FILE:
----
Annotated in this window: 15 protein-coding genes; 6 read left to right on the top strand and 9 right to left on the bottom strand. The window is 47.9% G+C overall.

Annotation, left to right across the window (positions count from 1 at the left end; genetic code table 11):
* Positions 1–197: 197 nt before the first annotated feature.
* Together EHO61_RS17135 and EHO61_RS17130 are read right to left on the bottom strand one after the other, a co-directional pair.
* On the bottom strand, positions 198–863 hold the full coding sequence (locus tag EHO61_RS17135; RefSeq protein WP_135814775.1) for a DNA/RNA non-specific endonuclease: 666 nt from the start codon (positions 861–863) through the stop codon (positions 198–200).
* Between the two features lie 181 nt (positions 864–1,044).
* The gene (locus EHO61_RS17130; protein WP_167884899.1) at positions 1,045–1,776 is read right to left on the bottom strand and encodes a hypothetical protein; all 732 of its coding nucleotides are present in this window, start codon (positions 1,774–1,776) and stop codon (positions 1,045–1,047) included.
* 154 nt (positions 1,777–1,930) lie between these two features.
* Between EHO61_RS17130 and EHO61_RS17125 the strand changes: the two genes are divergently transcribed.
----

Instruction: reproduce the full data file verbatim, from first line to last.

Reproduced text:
Annotated in this window: 15 protein-coding genes; 6 read left to right on the top strand and 9 right to left on the bottom strand. The window is 47.9% G+C overall.

Annotation, left to right across the window (positions count from 1 at the left end; genetic code table 11):
* Positions 1–197: 197 nt before the first annotated feature.
* Together EHO61_RS17135 and EHO61_RS17130 are read right to left on the bottom strand one after the other, a co-directional pair.
* On the bottom strand, positions 198–863 hold the full coding sequence (locus tag EHO61_RS17135; RefSeq protein WP_135814775.1) for a DNA/RNA non-specific endonuclease: 666 nt from the start codon (positions 861–863) through the stop codon (positions 198–200).
* Between the two features lie 181 nt (positions 864–1,044).
* The gene (locus EHO61_RS17130; protein WP_167884899.1) at positions 1,045–1,776 is read right to left on the bottom strand and encodes a hypothetical protein; all 732 of its coding nucleotides are present in this window, start codon (positions 1,774–1,776) and stop codon (positions 1,045–1,047) included.
* 154 nt (positions 1,777–1,930) lie between these two features.
* Between EHO61_RS17130 and EHO61_RS17125 the strand changes: the two genes are divergently transcribed.